Sunday, July 9, 2023

End of the World


The examples that tell of prophecies for the end of the world, do not seem credible. This is because in most stories, it isn’t based on facts, but merely thoughts of a “leader” or someone with a following that has created hysteria though their mere “guesses” of a catastrophe.

However, I can see how the Y2K fears could have been found credible. That was because computers were not equipped to calculate using dates that started with 20 instead of 19. My older brother was born in 2000, so my mom was pregnant with him on that New Year’s Eve when it was turning 2000, and my father, was a police officer so he was working that night.

They have both told me stories from that night that they were unsure of what may happen. My mom went to stay with her parents, in case anything weird happened so she wasn’t alone. My father said a normal night on the street was tough enough, and he didn’t know if traffic lights, police scanners, electricity, computers etc. would malfunction and cause major, chaotic issues. Nothing bad happened, but this seemed more like it had the potential for bedlam.


  1. I also agree with you when you say that these claims don't seem credible except for the year 2000; It makes sense why people felt like something was going to happen because like you said, the computers weren't really made to go past 1999. When people said that the world was ending after that, there was no concrete evidence.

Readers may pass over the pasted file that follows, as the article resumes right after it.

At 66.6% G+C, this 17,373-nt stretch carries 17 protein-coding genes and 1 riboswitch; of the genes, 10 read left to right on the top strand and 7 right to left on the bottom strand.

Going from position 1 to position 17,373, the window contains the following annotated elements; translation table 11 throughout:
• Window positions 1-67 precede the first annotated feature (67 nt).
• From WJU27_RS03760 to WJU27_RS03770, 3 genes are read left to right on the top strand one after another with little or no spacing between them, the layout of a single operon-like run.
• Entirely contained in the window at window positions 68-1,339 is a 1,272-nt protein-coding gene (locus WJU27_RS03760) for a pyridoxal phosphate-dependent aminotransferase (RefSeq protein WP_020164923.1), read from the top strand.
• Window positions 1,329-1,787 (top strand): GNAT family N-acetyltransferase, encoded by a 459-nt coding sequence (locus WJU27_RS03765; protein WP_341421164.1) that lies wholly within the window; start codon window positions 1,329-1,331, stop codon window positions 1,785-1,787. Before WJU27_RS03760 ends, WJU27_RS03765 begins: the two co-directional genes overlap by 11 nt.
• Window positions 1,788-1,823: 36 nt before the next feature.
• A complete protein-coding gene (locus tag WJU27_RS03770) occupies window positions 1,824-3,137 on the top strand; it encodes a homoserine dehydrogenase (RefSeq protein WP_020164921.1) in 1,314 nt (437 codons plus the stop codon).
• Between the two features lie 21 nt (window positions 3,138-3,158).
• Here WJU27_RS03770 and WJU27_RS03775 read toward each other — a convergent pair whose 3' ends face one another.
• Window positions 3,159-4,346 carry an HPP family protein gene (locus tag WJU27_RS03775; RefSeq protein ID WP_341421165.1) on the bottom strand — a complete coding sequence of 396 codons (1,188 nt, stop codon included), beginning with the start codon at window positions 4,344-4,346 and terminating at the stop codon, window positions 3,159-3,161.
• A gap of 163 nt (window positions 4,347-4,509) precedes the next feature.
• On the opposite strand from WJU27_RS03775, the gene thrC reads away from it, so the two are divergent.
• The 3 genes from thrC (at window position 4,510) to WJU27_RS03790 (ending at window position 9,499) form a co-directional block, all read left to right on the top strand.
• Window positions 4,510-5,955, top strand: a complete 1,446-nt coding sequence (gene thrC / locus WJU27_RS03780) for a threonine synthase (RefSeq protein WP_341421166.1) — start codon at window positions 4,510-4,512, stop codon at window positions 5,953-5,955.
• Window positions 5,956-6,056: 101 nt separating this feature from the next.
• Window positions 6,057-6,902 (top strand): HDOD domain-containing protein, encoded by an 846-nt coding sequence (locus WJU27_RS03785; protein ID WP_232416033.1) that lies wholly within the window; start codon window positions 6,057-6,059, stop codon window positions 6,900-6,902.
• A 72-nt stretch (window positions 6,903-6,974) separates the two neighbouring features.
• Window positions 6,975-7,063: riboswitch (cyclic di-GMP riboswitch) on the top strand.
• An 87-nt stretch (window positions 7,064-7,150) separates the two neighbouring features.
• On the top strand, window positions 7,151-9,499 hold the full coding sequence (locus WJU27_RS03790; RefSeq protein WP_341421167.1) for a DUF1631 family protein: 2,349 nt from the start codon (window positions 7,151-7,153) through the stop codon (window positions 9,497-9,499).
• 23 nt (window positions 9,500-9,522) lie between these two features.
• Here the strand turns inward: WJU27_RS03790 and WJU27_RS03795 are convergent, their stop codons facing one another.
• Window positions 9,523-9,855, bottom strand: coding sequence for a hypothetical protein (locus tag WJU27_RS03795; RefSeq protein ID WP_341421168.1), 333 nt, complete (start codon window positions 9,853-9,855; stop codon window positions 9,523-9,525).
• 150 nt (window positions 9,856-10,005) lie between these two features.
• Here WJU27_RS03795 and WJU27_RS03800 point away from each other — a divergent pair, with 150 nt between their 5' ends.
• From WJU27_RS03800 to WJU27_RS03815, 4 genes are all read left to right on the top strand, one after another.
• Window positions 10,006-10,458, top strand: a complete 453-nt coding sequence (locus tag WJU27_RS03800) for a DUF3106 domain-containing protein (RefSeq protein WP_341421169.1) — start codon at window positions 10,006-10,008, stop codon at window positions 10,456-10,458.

2. Most “End of the World” predictions are not based on fact, and it’s interesting that something that has a little bit of logic behind it (like computers not being able to handle the new millennium) can lead to so many people who wouldn't be superstitious otherwise, believing and even fearing the unknown. Even today, so many people are afraid of artificial intelligence simply because it is unknown and has the potential to cause so much harm.